We are at the time of year when the largest birds on the European continent are preparing for next year’s nesting season, amazing as that might seem as winter is only just taking hold.
However, these birds have months of care before them, intense efforts to bring their single chick successfully into the world, feed and protect it until fledging, and then teach it the skills that it will need to survive and prosper to independence.
Above all, this is a schedule that applies to the Bearded vulture (Gypaète barbu), but they have large territories, and do not necessarily choose a previous nesting site, so time needs to be spent carefully watching, hoping to find where a resident couple is going to settle.
It might be the same site as earlier in the year, but might not be – different factors come into play which the experts sometimes can only guess at, and if a fairly regular watch has not been kept, important clues can be missed.
Disturbance – often from human activity, mainly accidental – is a major risk; weather conditions too can play a part.
These long lived birds need to gain experience, and often are not mature enough to successfully breed in their first decade of life; they too need to learn the location that works.
That was the principal reason why I, with a friend, was sitting on a hill side last Sunday as the late afternoon light began to fade with the sun setting behind the mountains to the west.
It had been a sunny day, and the cliff face before us still radiated up warm air thermals; coupled with a slight but steady wind producing ideal flying conditions for big raptors.
They combined to give one of the most wonderful avian displays that either of us had ever seen, and it should be said that my friend has been avidly watching birds since she was a young child, and is out nearly every day, watching the skies.
Across the valley there appeared a huge, dark shape hanging motionless over the top of the peak in front of us.
Not a Bearded vulture but a Golden eagle (Aigle royale).
A Golden eagle in flight Pic: : Francine Terrier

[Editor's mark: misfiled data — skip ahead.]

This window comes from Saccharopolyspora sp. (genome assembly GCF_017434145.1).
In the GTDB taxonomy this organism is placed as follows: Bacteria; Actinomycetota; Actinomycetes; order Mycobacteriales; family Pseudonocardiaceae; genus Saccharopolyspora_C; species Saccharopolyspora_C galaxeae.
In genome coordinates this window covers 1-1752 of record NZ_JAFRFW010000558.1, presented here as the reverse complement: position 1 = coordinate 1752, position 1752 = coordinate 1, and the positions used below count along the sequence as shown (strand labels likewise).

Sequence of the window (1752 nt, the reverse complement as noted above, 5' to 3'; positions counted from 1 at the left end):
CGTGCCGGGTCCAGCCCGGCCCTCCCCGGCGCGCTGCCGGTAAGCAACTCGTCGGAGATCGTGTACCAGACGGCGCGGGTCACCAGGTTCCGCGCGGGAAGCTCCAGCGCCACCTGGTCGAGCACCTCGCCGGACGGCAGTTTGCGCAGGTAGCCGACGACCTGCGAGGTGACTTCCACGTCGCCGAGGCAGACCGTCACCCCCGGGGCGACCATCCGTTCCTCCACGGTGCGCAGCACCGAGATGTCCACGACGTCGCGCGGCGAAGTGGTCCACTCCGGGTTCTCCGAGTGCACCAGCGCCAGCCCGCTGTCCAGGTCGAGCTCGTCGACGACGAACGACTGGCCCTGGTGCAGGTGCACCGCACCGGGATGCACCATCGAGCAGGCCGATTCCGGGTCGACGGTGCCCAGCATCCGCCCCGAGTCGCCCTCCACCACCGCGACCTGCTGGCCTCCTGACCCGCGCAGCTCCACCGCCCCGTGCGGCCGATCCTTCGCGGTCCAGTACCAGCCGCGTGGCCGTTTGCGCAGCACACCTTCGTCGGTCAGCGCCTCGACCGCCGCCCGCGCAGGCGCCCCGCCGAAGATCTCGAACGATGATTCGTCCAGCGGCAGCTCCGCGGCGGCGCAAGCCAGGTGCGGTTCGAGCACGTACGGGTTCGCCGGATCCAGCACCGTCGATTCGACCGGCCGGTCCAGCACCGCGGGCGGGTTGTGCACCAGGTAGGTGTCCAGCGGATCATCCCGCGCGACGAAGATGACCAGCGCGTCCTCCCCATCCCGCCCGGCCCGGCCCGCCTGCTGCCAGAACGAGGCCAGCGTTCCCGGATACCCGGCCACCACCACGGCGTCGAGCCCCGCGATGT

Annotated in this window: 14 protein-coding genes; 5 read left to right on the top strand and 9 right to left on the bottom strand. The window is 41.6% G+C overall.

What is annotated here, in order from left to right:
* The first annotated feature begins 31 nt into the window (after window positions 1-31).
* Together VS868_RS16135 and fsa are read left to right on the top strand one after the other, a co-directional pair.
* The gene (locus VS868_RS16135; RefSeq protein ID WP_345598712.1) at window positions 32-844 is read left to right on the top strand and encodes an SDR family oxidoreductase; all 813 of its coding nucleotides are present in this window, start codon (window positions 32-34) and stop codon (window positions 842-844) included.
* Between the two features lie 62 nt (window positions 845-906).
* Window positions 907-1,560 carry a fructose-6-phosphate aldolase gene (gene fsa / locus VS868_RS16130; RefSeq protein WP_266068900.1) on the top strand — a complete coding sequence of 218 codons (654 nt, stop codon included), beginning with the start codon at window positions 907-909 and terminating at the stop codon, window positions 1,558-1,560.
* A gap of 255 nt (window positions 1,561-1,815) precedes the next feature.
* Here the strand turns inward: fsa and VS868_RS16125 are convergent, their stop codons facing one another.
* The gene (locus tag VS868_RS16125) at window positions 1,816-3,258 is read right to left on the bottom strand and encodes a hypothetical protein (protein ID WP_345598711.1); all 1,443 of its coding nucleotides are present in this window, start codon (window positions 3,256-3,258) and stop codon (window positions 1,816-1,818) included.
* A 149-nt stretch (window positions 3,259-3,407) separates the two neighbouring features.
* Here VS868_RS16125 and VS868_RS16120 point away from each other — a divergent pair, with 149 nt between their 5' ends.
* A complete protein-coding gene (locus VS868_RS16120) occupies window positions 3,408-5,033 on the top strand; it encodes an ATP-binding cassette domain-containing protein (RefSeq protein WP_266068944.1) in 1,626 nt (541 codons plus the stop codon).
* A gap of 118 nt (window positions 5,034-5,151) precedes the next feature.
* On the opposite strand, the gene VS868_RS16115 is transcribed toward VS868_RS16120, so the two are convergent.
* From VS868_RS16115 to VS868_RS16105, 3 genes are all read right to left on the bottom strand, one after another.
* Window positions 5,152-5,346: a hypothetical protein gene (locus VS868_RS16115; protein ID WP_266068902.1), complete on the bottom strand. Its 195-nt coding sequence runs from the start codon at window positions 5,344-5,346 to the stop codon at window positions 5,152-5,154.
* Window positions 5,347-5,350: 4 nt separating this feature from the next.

Usually the display flight of a Golden eagle is a flamboyant show of mastery of the air; as this, the royalty of birds, demonstrates to potential rivals and its mate a show of power, its dominance of a territory.
It will climb high in the air and then, wings folded back, dive down in a series of looping switch backs, sweeping back up again to about the same height; this is called ‘festoon’ in French.
I once watched fifteen of these dives, one after another, and it was awe-inspiring to see. It is said that the speeds reached can exceed two hundred kilometres an hour.
You have to be lucky to see it.
The shape we were watching was so still, motionless, that at first I could hardly believe it was a real bird; not even stirring a wing to keep itself poised in the air, neither advancing or being blown back, a demonstration of absolute control.
Then, just above, was a second silhouette, even larger, the female eagle likewise poised above her partner, both so still that we didn’t need to move our telescopes.
Were they hunting, scanning the slopes below them for a late catch as the sun was setting?
Well, it is a possibility, but what followed next convinced me that more was going on.
Very slowly, the larger bird drifted down to touch the back of her mate with her lowered talons; he dropped a little, twisting to one side, before pulling back up so that the two birds resumed the balanced formation as before.
In the ten minutes we watched, she did this three times; it was a dance, a display (parade), a delicate, slow tango of gentle intimacy and grace between two of the most magnificent birds in the whole avian world.
Eagles are renowned for the ferocity with which they will defend a territory, they have the stare of a grim warlord, a fearsome beak, massive power in the grasping talons, the enormity of their presence - the wingspan of a female can grow to two metres thirty centimetres.
A Golden eagle on a goat's carcass Pic: Matthieu Vaslin
But here we were watching another side of these birds, a tenderness, an intimate moment between a bonded couple.
I don’t know if this behaviour has ever been seen by others; but we both felt blessed to witness such a thing, and I will never forget it.
There are plenty of videos on the internet that show the aggressive side of the species, ready to battle with those awesome six centimetre talons (serres) over territory and food.
Sometimes two eagles will lock talons and spiral down towards the ground, only releasing at the last moment.
These birds have little to fear, they are apex predators, but are often harassed by ravens and other corvids who fly behind and mob them as soon as they are spotted.
In winter the adults will eat from carcasses on feeding stations, but rarely will give this to the chicks.
The other scavengers will give way, but will try to make the eagle’s stay as disturbed as possible – ravens even coming from behind the tail of a feeding eagle and pulling its tail feathers, before leaping prudently away!
Even though the Bearded vulture has nearly one metre more wingspan, it does not have the weaponry that makes eagles so formidable.
If provoked, however, when close to its nesting site, the Bearded vulture will turn on its rival and drive it away, as the photo below shows.
Interaction between Bearded vulture and Golden eagle Pic: Christian Couloumy